A newly identified dinosaur species, named Wendiceratops pinhornensis, could help paleontologists understand the secrets of how horned dinosaurs evolved.
The new dinosaur was about 20 feet long, weighed over a ton, and roamed the earth about 79 million years ago. That makes it one of the oldest known members of the Ceratopsidae family, large-bodied horned dinosaurs one of which was the well known Triceratops.
“Wendiceratops helps us understand the early evolution of skull ornamentation in an iconic group of dinosaurscharacterized by their horned faces. The wide frill of Wendiceratops is ringed by numerous curled horns, the nose had a large, upright horn, and it’s likely there were horns over the eyes too. The number of gnarly frill projections and horns makes it one of the most striking horned dinosaurs ever found.”
Wendiceratops had a beautifully decorated skull, notable for an early member of the horned dinosaur family. It’s most unique feature is a series of forward-curling hook-like horns along the margin of the wide, shield-like frill that projects from the back of its skull.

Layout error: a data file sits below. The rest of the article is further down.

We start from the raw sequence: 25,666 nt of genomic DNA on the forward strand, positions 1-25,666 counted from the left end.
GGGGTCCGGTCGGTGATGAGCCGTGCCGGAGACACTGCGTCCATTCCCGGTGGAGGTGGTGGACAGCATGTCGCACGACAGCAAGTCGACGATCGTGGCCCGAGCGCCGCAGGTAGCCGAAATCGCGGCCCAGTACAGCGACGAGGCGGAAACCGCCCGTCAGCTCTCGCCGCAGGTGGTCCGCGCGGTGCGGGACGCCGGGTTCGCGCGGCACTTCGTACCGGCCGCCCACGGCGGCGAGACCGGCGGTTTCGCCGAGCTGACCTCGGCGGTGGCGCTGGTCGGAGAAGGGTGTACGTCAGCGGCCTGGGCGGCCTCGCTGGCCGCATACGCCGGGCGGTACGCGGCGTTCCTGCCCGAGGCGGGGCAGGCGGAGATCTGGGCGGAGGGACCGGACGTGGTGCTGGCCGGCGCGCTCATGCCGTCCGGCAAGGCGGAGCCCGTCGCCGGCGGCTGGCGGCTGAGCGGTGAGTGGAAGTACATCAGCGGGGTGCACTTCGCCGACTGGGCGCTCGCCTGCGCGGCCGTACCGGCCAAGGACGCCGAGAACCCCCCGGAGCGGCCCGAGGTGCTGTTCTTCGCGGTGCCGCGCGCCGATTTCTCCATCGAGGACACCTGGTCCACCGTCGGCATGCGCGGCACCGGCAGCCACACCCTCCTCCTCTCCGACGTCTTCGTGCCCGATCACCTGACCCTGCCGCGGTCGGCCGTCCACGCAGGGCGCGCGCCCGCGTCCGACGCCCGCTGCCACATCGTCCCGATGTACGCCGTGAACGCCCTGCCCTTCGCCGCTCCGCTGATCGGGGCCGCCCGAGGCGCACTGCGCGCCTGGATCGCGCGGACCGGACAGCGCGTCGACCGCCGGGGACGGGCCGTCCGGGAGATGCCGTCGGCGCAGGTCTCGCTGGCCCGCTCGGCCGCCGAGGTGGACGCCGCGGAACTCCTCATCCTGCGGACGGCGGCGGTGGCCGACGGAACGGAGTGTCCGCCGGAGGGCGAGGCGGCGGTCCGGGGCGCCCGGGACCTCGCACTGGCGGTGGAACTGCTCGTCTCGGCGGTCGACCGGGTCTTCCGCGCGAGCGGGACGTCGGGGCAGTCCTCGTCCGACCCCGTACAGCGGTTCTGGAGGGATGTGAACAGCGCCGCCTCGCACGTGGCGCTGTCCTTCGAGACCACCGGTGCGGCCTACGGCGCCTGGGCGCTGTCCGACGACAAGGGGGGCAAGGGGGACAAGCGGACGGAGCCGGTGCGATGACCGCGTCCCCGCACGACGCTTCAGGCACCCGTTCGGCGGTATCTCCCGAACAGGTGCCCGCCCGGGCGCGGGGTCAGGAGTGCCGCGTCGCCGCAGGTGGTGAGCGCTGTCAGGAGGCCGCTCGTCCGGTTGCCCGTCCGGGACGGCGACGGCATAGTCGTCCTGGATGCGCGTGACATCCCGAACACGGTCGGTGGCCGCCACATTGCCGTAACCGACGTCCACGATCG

The new find, a herbivore, fed on low-lying plants with a parrot-like beak, chewing them with dozens of leaf-shaped teeth. It was discovered from over 200 bones, comprising the remains of at least four individuals, three adults and one juvenile, collected from a bonebed in the Oldman Formation of southern Alberta.
Co-author Dr. Michael Ryan, Curator of Vertebrate Paleontology at the Cleveland Museum of Natural History, said:
“Beyond its odd, hook-like frill, Wendiceratops has a unique horn ornamentation above its nose that shows the intermediate evolutionary development between low, rounded forms of the earliest horned dinosaurs and the large, tall horns of Styracosaurus, and its relatives. The locked horns of two Wendiceratops could have been used in combat between males to gain access to territory or females.”
The name Wendiceratops (Wendi + ceratops) means “Wendy’s horned-face”, and is a tribute to the well known Alberta fossil hunter Wendy Sloboda, who discovered the site in 2010.
It is a well-deserved honor for Sloboda, since she has discovered hundreds of important fossils in the last three decades, including several new species.
David C. Evans, Michael J. Ryan
Cranial Anatomy of Wendiceratops pinhornensis gen. et sp. nov., a Centrosaurine Ceratopsid (Dinosauria: Ornithischia) from the Oldman Formation (Campanian), Alberta, Canada, and the Evolution of Ceratopsid Nasal Ornamentation
PLOS One, DOI: 10.1371/journal.pone.0130007
Illustration: Reconstruction of Wendiceratops pinhornensis skeleton shows the fossil bones that have been found to date in blue. Credit: Danielle Dufault
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